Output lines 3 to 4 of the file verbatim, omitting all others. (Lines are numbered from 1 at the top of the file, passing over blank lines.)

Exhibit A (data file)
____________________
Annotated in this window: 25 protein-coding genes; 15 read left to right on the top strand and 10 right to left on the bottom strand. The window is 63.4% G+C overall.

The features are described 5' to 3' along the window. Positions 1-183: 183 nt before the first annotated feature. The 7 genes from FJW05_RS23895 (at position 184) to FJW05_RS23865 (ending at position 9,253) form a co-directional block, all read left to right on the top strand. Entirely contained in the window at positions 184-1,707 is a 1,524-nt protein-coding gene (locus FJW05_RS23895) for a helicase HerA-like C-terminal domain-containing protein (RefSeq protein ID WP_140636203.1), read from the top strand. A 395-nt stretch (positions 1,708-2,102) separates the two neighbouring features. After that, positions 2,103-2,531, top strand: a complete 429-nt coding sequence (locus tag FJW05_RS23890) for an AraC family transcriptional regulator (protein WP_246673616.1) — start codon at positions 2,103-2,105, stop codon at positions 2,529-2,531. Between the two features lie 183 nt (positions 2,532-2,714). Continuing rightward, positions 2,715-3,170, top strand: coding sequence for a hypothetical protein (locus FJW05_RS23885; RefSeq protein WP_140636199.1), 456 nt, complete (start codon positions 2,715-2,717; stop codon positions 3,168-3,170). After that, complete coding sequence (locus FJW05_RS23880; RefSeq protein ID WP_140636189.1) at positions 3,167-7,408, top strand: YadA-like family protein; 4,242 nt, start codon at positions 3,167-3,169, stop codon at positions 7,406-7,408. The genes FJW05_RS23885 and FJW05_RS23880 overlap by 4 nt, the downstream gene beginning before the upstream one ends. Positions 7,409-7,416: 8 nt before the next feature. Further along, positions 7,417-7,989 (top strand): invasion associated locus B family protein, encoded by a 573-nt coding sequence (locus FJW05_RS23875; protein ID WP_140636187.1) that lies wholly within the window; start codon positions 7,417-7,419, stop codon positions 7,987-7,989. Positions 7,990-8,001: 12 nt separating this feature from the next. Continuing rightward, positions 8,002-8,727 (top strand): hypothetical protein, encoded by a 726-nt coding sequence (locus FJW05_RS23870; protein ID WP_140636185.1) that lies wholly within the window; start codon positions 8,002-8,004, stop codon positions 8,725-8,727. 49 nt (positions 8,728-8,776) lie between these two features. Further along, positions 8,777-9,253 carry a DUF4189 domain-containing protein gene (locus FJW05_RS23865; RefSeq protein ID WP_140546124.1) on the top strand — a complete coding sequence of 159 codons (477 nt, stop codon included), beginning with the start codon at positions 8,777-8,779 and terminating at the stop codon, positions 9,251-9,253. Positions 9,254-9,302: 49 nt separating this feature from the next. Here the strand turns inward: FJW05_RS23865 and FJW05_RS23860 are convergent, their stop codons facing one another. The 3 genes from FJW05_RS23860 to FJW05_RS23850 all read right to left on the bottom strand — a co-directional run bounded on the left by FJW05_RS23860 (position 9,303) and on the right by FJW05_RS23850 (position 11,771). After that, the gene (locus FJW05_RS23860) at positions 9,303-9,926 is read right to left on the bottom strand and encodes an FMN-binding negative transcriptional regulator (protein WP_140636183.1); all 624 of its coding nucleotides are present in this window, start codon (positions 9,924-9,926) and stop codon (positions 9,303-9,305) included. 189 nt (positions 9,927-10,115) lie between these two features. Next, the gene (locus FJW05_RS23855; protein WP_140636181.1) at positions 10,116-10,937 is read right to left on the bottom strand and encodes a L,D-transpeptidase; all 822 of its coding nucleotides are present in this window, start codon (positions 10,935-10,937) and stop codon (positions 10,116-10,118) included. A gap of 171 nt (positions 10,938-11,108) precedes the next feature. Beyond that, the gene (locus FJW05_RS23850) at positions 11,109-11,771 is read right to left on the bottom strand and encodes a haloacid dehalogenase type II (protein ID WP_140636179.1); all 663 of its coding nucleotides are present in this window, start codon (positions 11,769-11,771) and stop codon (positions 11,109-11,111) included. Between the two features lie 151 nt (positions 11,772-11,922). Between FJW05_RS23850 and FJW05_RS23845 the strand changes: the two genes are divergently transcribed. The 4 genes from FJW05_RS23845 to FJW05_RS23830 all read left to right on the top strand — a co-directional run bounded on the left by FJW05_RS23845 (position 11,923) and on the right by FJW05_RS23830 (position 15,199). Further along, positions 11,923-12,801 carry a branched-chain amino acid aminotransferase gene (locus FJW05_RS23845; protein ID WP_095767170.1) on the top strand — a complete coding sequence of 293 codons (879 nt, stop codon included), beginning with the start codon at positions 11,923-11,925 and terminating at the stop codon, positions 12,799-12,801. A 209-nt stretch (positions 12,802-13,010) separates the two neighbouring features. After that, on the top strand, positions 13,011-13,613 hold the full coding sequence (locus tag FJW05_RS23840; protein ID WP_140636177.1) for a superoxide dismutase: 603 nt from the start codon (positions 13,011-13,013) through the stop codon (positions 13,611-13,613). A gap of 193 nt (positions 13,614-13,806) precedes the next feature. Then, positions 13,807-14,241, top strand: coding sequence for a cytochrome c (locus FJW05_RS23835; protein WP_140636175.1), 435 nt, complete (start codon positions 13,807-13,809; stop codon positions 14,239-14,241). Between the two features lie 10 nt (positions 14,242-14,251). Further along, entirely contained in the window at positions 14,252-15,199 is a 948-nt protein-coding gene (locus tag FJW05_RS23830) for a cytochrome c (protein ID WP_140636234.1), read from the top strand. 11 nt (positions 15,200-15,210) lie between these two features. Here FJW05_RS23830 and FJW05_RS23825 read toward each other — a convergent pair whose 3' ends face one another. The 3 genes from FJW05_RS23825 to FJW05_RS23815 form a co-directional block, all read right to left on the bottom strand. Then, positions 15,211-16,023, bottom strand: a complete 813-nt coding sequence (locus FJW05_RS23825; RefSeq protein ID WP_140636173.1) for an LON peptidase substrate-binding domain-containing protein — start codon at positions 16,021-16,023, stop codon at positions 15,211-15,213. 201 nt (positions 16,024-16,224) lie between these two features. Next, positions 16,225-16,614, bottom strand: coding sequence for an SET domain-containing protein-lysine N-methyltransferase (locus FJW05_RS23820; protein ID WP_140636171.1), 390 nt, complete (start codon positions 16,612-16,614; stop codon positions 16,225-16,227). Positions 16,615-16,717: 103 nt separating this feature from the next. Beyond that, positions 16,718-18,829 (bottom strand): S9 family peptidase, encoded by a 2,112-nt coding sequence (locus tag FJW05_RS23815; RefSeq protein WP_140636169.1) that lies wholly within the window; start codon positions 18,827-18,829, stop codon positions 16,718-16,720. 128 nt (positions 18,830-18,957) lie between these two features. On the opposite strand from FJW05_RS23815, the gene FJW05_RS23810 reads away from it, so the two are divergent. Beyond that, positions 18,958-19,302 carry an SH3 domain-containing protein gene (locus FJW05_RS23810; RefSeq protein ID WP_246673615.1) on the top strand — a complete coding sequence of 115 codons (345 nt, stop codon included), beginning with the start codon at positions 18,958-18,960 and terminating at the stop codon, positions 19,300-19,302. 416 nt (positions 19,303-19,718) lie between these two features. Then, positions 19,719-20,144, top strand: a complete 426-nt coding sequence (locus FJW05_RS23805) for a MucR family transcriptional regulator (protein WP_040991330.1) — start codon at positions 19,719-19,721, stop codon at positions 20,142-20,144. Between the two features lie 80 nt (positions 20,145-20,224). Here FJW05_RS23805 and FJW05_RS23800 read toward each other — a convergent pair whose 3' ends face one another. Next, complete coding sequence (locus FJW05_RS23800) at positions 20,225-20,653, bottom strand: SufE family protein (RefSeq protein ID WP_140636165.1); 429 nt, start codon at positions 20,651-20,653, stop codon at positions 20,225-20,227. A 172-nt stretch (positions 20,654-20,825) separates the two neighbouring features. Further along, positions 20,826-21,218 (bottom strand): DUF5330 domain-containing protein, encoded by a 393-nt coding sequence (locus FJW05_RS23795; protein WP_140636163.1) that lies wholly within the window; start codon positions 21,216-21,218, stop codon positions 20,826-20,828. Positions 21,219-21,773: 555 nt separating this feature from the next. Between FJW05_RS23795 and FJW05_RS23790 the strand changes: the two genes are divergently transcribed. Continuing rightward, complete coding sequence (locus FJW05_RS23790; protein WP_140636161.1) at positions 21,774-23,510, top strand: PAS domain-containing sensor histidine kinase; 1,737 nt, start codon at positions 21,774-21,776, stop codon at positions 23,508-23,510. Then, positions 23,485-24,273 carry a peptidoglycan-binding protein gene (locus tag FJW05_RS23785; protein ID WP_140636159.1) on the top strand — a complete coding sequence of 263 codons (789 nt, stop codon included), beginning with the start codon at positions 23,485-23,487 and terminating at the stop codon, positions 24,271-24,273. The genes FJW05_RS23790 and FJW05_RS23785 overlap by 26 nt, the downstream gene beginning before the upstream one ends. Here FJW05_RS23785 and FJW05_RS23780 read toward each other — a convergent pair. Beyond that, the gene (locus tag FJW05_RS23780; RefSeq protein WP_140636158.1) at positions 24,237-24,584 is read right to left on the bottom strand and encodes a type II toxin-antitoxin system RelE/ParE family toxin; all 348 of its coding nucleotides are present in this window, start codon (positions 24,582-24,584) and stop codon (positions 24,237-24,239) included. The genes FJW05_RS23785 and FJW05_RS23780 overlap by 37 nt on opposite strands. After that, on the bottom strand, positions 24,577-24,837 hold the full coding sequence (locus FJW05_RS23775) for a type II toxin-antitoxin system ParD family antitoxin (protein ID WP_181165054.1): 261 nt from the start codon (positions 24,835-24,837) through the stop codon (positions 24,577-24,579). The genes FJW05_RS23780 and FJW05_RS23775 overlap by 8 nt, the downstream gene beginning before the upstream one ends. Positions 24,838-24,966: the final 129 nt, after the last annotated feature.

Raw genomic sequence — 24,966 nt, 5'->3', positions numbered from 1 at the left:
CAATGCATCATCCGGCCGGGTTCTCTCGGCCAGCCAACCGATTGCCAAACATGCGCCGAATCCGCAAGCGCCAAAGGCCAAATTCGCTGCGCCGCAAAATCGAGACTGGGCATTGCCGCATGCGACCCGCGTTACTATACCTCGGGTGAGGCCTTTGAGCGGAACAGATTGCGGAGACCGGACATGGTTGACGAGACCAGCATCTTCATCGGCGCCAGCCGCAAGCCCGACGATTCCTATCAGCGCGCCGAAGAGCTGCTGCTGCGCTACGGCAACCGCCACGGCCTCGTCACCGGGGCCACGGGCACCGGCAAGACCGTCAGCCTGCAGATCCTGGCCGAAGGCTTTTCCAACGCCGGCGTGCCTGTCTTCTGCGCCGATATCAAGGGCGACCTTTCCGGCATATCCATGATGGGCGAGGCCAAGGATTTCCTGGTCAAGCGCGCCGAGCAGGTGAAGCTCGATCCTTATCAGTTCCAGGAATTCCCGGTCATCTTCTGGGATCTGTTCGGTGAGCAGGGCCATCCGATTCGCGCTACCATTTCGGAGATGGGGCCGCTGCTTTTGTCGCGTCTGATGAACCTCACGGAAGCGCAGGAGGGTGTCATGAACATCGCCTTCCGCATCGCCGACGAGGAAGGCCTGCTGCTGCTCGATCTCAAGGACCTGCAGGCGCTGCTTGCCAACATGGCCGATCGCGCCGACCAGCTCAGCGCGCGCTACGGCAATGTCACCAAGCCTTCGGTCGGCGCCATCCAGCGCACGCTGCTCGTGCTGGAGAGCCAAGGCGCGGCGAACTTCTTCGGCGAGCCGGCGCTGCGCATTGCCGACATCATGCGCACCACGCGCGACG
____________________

Raw genomic sequence — 24,966 nt, 5'->3', positions numbered from 1 at the left:
CAATGCATCATCCGGCCGGGTTCTCTCGGCCAGCCAACCGATTGCCAAACATGCGCCGAATCCGCAAGCGCCAAAGGCCAAATTCGCTGCGCCGCAAAATCGAGACTGGGCATTGCCGCATGCGACCCGCGTTACTATACCTCGGGTGAGGCCTTTGAGCGGAACAGATTGCGGAGACCGGACATGGTTGACGAGACCAGCATCTTCATCGGCGCCAGCCGCAAGCCCGACGATTCCTATCAGCGCGCCGAAGAGCTGCTGCTGCGCTACGGCAACCGCCACGGCCTCGTCACCGGGGCCACGGGCACCGGCAAGACCGTCAGCCTGCAGATCCTGGCCGAAGGCTTTTCCAACGCCGGCGTGCCTGTCTTCTGCGCCGATATCAAGGGCGACCTTTCCGGCATATCCATGATGGGCGAGGCCAAGGATTTCCTGGTCAAGCGCGCCGAGCAGGTGAAGCTCGATCCTTATCAGTTCCAGGAATTCCCGGTCATCTTCTGGGATCTGTTCGGTGAGCAGGGCCATCCGATTCGCGCTACCATTTCGGAGATGGGGCCGCTGCTTTTGTCGCGTCTGATGAACCTCACGGAAGCGCAGGAGGGTGTCATGAACATCGCCTTCCGCATCGCCGACGAGGAAGGCCTGCTGCTGCTCGATCTCAAGGACCTGCAGGCGCTGCTTGCCAACATGGCCGATCGCGCCGACCAGCTCAGCGCGCGCTACGGCAATGTCACCAAGCCTTCGGTCGGCGCCATCCAGCGCACGCTGCTCGTGCTGGAGAGCCAAGGCGCGGCGAACTTCTTCGGCGAGCCGGCGCTGCGCATTGCCGACATCATGCGCACCACGCGCGACG